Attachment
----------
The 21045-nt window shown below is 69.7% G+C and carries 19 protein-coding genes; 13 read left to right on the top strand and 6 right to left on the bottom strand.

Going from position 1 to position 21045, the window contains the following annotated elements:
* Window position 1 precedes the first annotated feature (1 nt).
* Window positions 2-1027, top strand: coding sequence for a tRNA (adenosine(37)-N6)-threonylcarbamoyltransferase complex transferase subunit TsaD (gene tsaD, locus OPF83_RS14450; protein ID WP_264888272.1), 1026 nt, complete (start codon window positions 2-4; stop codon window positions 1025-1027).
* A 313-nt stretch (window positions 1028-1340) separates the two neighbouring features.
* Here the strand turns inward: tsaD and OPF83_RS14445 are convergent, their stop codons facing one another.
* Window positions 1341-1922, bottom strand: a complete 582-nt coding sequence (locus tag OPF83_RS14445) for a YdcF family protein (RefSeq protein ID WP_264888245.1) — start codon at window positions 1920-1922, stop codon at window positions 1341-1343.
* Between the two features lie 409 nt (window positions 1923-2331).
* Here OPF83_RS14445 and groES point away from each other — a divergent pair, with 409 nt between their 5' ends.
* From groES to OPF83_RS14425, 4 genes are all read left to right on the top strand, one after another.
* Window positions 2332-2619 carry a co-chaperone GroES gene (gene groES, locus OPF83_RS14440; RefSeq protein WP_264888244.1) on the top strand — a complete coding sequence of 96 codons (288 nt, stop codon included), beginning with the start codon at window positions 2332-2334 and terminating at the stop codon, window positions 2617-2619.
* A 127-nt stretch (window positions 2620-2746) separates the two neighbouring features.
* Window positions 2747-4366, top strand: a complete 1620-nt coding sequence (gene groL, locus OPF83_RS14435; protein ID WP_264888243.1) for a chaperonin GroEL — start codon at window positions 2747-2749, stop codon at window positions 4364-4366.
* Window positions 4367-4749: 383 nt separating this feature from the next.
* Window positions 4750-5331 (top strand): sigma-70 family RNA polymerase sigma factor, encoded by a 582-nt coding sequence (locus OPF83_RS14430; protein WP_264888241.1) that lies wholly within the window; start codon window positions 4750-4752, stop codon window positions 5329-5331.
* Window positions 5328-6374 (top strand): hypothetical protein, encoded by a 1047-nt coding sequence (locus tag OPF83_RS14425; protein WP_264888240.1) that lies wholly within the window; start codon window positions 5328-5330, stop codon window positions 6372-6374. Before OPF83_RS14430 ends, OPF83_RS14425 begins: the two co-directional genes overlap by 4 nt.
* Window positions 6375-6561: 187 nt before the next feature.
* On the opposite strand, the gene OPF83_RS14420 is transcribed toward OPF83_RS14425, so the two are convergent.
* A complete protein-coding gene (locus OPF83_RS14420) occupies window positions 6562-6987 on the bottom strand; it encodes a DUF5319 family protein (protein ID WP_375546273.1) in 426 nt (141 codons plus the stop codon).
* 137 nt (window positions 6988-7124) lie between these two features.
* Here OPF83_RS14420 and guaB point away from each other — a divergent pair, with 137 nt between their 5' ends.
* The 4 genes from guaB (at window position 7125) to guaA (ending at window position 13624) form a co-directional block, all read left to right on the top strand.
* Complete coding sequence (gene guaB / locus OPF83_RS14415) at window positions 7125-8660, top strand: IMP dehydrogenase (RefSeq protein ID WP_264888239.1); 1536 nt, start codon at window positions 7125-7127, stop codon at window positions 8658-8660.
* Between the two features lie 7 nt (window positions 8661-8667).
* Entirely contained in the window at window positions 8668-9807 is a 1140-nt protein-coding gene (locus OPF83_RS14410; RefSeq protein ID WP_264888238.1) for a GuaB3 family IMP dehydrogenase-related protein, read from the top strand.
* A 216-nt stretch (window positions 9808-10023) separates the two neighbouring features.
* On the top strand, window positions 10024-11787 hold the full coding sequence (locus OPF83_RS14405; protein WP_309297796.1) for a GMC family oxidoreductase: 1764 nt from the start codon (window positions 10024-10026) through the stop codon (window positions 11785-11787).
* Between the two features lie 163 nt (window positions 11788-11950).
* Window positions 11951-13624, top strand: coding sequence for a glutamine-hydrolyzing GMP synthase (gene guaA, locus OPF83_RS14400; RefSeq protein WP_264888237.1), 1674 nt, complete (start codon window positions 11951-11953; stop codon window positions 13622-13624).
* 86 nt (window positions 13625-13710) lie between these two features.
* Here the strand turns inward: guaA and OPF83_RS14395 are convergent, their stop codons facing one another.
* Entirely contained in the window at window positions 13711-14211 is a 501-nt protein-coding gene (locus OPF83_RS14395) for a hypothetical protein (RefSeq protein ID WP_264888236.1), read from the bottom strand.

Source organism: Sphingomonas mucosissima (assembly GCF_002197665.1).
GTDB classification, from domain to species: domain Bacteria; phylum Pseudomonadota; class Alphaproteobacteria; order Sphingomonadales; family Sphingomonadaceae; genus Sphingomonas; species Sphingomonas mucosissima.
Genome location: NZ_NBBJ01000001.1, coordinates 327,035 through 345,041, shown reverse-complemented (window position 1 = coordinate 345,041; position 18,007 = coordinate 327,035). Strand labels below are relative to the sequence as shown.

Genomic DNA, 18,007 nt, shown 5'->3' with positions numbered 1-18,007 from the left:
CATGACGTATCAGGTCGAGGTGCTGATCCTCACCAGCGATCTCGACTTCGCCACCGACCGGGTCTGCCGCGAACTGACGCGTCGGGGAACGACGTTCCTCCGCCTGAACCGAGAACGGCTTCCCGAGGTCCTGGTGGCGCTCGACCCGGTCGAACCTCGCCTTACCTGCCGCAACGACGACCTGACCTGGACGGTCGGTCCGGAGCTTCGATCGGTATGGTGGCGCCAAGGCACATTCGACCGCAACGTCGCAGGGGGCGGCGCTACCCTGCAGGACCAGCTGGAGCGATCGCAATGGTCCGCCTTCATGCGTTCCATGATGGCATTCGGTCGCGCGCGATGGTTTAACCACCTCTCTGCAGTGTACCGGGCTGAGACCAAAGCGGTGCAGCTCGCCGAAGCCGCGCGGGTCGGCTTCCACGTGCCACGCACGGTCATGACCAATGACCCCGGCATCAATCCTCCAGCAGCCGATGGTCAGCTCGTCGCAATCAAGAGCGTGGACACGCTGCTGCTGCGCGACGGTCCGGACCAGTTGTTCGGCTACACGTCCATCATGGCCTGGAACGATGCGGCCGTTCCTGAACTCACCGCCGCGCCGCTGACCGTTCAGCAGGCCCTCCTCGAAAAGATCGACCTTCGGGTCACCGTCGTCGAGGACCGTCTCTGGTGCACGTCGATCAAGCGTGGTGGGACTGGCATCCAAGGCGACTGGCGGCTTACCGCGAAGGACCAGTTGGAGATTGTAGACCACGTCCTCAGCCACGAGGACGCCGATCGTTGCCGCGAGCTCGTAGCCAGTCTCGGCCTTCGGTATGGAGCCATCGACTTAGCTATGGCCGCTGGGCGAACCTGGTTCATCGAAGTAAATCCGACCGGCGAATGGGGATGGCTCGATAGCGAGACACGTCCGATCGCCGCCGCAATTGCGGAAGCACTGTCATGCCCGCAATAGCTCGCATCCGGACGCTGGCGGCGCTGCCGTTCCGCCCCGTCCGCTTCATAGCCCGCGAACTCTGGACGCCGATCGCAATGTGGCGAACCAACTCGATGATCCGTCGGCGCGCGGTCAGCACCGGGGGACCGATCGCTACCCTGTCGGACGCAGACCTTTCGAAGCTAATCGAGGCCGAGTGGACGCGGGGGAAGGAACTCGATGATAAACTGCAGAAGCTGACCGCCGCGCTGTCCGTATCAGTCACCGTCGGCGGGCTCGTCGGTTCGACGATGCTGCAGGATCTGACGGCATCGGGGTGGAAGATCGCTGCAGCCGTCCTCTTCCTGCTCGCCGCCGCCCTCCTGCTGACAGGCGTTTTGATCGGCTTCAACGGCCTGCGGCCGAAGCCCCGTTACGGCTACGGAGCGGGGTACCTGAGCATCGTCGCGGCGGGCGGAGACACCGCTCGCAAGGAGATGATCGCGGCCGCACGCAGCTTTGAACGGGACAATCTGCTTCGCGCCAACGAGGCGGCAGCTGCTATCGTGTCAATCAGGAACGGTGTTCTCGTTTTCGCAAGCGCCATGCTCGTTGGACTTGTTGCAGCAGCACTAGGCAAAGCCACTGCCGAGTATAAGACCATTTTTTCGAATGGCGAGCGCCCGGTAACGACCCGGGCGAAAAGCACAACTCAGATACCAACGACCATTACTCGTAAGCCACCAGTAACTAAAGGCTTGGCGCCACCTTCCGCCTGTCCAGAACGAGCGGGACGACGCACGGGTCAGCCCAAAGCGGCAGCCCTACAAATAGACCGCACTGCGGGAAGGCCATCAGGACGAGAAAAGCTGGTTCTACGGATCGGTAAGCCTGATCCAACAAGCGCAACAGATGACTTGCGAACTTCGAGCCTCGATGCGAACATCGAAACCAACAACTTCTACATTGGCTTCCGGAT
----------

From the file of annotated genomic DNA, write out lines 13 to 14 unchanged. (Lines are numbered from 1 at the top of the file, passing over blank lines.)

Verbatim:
* Window positions 2747-4366, top strand: a complete 1620-nt coding sequence (gene groL, locus OPF83_RS14435; protein ID WP_264888243.1) for a chaperonin GroEL — start codon at window positions 2747-2749, stop codon at window positions 4364-4366.
* Window positions 4367-4749: 383 nt separating this feature from the next.